There are a variety of different activities on the resort to choose from, such as trail hikes, kayaking, zip lining, rock climbing, private yoga classes, squash, gym, spa treatments, tennis, snorkeling, and tortoise feeding (they have a 110 year old tortoise named Dusty). We tried the trail hike which is situated on the resort’s perimeter. We first hiked through a forest, then climbed down old steps to a surreal-looking secluded beach and then hiked again through a jungle. Once we reached the top of a steep hill, the tour guide showed us how to break open a coconut (it’s not for sissies, but once you get the hang of it, it’s pretty easy). There really is nothing more refreshing than sipping coconut juice with endless sea views in front of you.
There are five restaurants on the resort: Corossol 'Live', Helios 'Mediterranean', Adam & Eve 'Asian Cuisine', Cyann 'Signature Cuisine', and Seselwa 'Cuisine des Iles', and it was here that I had the pleasure of enjoying some of the best food in the Seychelles.
At Seselwa, we devoured a Creole themed buffet, with root bake, breadfruit soup, pork loin, lamb, beef fillet and more on offer. Local Seybrew beer or fruity cocktails with local Takamaka Bay rum make a great accompaniment to these dishes.
Because I particularly have a soft spot for Asian cuisine, my favourite was definitely eating sushi at Cyann, as well as authentic Asian dishes at Adam & Eve. At Cyann you look out over the surrounding pools with tall palm trees and the beautiful Port Launay National Marine Park further down. The sushi chef Jester blew us away with his unique style of making sushi. A mango, cream cheese, cooked salmon roll with raw salmon on the outside. A Mexican roll with salmon, avocado, onion and cream cheese topped with spices. Not to mention that he is very generous with portion size and caviar. A highlight for me was Jester teaching us the basics of how to make sushi. My portions did not look as polished as his, of course, but they still tasted delicious.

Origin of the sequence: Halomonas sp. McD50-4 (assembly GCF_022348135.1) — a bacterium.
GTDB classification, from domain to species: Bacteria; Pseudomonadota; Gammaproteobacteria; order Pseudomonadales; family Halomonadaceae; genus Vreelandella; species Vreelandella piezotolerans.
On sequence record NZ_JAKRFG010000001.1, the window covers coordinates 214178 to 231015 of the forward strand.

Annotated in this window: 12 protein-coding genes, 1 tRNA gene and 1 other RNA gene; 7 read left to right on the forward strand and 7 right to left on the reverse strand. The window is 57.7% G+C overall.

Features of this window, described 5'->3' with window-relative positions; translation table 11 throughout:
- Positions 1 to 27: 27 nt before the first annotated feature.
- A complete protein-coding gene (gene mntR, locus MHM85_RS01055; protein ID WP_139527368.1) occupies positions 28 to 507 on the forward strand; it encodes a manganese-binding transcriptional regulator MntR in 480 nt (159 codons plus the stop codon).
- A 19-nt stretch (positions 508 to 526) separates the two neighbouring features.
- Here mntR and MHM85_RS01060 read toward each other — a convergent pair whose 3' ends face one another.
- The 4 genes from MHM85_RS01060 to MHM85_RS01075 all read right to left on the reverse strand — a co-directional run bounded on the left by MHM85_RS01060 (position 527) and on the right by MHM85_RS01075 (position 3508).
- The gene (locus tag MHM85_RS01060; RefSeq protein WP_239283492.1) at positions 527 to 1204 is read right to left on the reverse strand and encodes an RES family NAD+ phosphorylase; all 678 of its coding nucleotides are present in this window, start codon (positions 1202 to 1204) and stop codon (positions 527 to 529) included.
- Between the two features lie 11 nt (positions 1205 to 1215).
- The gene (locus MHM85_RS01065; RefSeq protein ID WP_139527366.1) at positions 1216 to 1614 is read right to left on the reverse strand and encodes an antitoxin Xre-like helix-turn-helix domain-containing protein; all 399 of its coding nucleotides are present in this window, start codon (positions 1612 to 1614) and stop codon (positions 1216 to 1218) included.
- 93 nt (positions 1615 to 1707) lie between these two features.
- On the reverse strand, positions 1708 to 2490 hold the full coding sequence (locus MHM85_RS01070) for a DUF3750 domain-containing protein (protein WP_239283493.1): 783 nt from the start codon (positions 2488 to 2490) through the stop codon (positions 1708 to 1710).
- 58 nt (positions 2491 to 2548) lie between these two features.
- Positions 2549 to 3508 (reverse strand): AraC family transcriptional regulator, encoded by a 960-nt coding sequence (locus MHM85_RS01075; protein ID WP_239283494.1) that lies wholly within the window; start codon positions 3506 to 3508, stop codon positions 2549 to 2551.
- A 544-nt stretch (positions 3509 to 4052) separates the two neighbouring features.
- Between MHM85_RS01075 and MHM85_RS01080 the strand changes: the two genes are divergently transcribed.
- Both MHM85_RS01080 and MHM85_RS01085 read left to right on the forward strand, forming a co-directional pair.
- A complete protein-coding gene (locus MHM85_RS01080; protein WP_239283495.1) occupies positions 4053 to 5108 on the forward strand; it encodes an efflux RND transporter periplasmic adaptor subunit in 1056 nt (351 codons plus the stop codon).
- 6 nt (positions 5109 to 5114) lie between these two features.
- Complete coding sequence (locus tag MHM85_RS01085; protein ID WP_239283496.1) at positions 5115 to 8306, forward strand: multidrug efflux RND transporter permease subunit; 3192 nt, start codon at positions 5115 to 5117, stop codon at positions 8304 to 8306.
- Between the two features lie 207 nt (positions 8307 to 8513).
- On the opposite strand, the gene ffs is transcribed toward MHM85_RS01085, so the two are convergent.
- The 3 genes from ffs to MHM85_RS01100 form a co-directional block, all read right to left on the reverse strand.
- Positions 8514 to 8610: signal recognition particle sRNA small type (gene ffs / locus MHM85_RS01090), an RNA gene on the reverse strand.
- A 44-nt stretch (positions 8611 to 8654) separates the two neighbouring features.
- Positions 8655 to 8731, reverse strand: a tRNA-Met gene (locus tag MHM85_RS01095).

With two Michelin stars under his belt and his experience with cooking for royalty, the chef at Adam & Eve cooks a variety of delicious Asian dishes for guests to enjoy. Try the golden fried prawns, the crispy chicken with sweet and sour sauce, the peppered beef or the roast chicken with szechuan pepper sauce while you listen to the sounds of trickling water, Asian music and the chef weaving his magic over the wok.
Apart from our accommodation being on Mahé, we also had an opportunity to discover what makes this particular island so unique. Situated on one of the highest points of the island, the Mission Lodge was once the site of a school for liberated slave children and the ruins of the school are still there. It offers the most exquisite views of Mahé, where all you see around you is beautiful green mountains and blue sea, and all you hear is the breeze in the trees and the birds chirping away.
The Seychellois are proud of their country and find joy in sharing their culture and heritage. Their friendliness and hospitality towards us did not go unnoticed.
Another interesting place to visit is the bustling city centre of Victoria. This is where you’ll find the local market where fresh fruit, vegetables, fish, spices and touristy souvenirs are on offer. We bought vanilla pods at the ridiculously cheap price of Rs50 (about R40) for five (we love making our own crème brûlée here at home).